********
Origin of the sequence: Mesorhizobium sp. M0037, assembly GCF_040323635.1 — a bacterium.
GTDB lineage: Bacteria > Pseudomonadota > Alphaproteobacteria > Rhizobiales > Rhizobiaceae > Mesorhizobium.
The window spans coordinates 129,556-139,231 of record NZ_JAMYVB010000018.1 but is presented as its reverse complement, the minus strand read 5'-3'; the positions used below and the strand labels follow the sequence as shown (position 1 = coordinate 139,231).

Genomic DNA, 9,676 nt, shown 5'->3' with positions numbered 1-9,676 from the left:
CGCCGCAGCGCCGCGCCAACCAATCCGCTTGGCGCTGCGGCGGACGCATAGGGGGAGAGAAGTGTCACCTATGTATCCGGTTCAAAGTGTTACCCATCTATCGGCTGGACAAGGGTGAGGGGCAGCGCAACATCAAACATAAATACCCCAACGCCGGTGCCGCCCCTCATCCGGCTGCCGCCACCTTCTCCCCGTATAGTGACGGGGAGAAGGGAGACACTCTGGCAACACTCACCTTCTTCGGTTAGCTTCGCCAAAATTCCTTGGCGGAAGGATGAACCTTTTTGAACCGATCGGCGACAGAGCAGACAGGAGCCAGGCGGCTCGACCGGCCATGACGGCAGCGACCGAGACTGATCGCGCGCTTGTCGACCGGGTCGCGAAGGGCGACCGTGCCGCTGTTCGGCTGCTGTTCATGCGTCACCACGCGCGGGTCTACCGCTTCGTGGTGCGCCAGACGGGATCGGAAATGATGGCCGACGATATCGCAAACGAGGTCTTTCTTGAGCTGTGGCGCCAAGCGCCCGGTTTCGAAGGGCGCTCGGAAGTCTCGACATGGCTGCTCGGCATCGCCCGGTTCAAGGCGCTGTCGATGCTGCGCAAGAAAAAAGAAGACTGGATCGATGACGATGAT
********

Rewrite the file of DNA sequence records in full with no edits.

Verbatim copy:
Origin of the sequence: Mesorhizobium sp. M0037, assembly GCF_040323635.1 — a bacterium.
GTDB lineage: Bacteria > Pseudomonadota > Alphaproteobacteria > Rhizobiales > Rhizobiaceae > Mesorhizobium.
The window spans coordinates 129,556-139,231 of record NZ_JAMYVB010000018.1 but is presented as its reverse complement, the minus strand read 5'-3'; the positions used below and the strand labels follow the sequence as shown (position 1 = coordinate 139,231).

Genomic DNA, 9,676 nt, shown 5'->3' with positions numbered 1-9,676 from the left:
CGCCGCAGCGCCGCGCCAACCAATCCGCTTGGCGCTGCGGCGGACGCATAGGGGGAGAGAAGTGTCACCTATGTATCCGGTTCAAAGTGTTACCCATCTATCGGCTGGACAAGGGTGAGGGGCAGCGCAACATCAAACATAAATACCCCAACGCCGGTGCCGCCCCTCATCCGGCTGCCGCCACCTTCTCCCCGTATAGTGACGGGGAGAAGGGAGACACTCTGGCAACACTCACCTTCTTCGGTTAGCTTCGCCAAAATTCCTTGGCGGAAGGATGAACCTTTTTGAACCGATCGGCGACAGAGCAGACAGGAGCCAGGCGGCTCGACCGGCCATGACGGCAGCGACCGAGACTGATCGCGCGCTTGTCGACCGGGTCGCGAAGGGCGACCGTGCCGCTGTTCGGCTGCTGTTCATGCGTCACCACGCGCGGGTCTACCGCTTCGTGGTGCGCCAGACGGGATCGGAAATGATGGCCGACGATATCGCAAACGAGGTCTTTCTTGAGCTGTGGCGCCAAGCGCCCGGTTTCGAAGGGCGCTCGGAAGTCTCGACATGGCTGCTCGGCATCGCCCGGTTCAAGGCGCTGTCGATGCTGCGCAAGAAAAAAGAAGACTGGATCGATGACGATGAT